“A full restructuring of the HSE is also required with the devolution of care pathways, HR functions, etc, to each RHA, which may take considerable time to complete. There would be an increased cost associated with transitioning to this model of regionalisation due to the higher degree of autonomy and accountability within six regional boards and the increased level of salaries associated with these responsibilities.
“In addition, the RHAs incur additional costs from regional responsibilities, such as management of resources, facilities, and procurement, which are streamlined at a national level in the HSE-local model. While the HSE remains responsible for consistency across national programmes, there may be issues ensuring consistency across each of the regions via six legally separate organisations in addition to the functions and standards of the HSE centre.”
In contrast, the business case argued that the HSE-local model option presented “minimal disruption to patients’ care pathways, medium disruption to healthcare system staff and the most disruption to Hospital Group Boards (as these would be stepped down)”.
The business case also stated: “National and regional consistency may be better facilitated within one organisation, the HSE.”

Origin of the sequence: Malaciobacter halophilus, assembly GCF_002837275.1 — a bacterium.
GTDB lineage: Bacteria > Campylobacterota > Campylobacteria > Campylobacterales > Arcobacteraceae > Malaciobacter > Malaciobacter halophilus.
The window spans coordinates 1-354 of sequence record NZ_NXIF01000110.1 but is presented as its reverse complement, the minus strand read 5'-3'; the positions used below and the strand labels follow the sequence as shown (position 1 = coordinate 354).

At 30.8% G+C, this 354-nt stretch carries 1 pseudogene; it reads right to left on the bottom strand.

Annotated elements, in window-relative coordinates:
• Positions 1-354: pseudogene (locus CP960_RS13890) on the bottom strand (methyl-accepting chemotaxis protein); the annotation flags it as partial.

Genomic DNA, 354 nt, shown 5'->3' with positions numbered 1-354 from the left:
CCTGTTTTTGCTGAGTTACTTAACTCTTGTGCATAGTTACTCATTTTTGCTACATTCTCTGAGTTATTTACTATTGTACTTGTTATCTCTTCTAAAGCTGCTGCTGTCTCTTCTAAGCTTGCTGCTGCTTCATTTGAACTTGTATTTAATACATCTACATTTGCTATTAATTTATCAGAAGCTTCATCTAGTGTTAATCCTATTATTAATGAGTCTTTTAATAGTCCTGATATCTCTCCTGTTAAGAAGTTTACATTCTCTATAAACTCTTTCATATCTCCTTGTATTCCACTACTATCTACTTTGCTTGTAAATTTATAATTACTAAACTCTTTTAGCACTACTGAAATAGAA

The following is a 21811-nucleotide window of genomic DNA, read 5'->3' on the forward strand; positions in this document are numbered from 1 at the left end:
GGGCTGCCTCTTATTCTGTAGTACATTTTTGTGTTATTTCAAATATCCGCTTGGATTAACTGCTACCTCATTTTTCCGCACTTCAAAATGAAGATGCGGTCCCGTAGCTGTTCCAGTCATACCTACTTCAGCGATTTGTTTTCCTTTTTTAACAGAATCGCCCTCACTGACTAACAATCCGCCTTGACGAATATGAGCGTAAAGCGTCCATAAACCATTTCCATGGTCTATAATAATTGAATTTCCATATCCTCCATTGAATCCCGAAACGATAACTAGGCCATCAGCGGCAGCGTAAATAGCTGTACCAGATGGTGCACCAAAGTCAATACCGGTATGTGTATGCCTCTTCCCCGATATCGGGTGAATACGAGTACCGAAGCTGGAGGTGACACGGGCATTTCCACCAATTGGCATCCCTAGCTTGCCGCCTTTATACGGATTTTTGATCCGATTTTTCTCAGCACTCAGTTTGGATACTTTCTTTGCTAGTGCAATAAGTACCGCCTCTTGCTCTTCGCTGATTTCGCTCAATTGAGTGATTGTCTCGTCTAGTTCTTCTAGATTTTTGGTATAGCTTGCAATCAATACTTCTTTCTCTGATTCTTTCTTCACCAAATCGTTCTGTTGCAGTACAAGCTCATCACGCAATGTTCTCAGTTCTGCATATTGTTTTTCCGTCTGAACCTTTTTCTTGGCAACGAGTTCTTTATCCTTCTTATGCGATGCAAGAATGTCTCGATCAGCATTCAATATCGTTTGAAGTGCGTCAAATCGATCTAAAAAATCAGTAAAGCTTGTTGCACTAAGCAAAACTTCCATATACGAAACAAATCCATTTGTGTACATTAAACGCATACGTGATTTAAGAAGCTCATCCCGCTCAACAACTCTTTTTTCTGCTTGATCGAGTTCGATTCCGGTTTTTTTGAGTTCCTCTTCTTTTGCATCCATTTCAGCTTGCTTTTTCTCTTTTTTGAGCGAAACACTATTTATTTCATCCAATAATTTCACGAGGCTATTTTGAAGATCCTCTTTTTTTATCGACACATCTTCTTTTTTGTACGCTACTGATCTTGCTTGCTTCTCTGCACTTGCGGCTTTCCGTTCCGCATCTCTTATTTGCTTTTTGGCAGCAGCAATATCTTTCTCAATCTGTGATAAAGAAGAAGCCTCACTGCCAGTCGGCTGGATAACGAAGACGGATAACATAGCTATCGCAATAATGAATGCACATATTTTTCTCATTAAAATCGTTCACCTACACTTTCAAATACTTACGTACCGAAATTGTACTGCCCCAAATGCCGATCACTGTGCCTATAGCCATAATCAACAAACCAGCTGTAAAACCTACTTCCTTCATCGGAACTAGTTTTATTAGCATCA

Internal HSE restructuring/reorganisation is now required and may take a number of months. However, the fact that no legal change is required is considered a positive aspect of this model.
“It is estimated that the upfront cost of transition to this model of regionalisation will be cost neutral as it represents a restructuring of existing staff resources,” according to the business case.
“It is, however, too early to reach a concrete conclusion on costings at this early stage in the planning process.”
An implementation plan, which is due to be published at the end of the year, will “assess and plan for what and where our current and future staffing needs and associated training requirements are as we transition to RHAs. This will involve new and improved ways of working and new reporting structures, with HR and industrial relations issues being taken into consideration.”
The plan will also review the current budgeting and financial management process and detail new processes to set up RHAs as operational delivery units to enable service planning and funding.
“In order to enable population-based approaches, new financial reporting structures are required, as well as ensuring that financial management systems are fit for purpose,” according to the document.
“In this regard, the roll-out of the integrated financial management system [IFMS] takes into account the move to RHAs. In addition to population-based funding, activity-based funding will also be progressed to facilitate services provided nationally and between regions.”
MI recently reported on delays to both the IFMS (17 March 2022) and activity-based funding (27 January 2022).
Following the Government decision, the aim is to introduce RHAs in a phased manner during 2023, and for the new structures to be fully operational from 2024.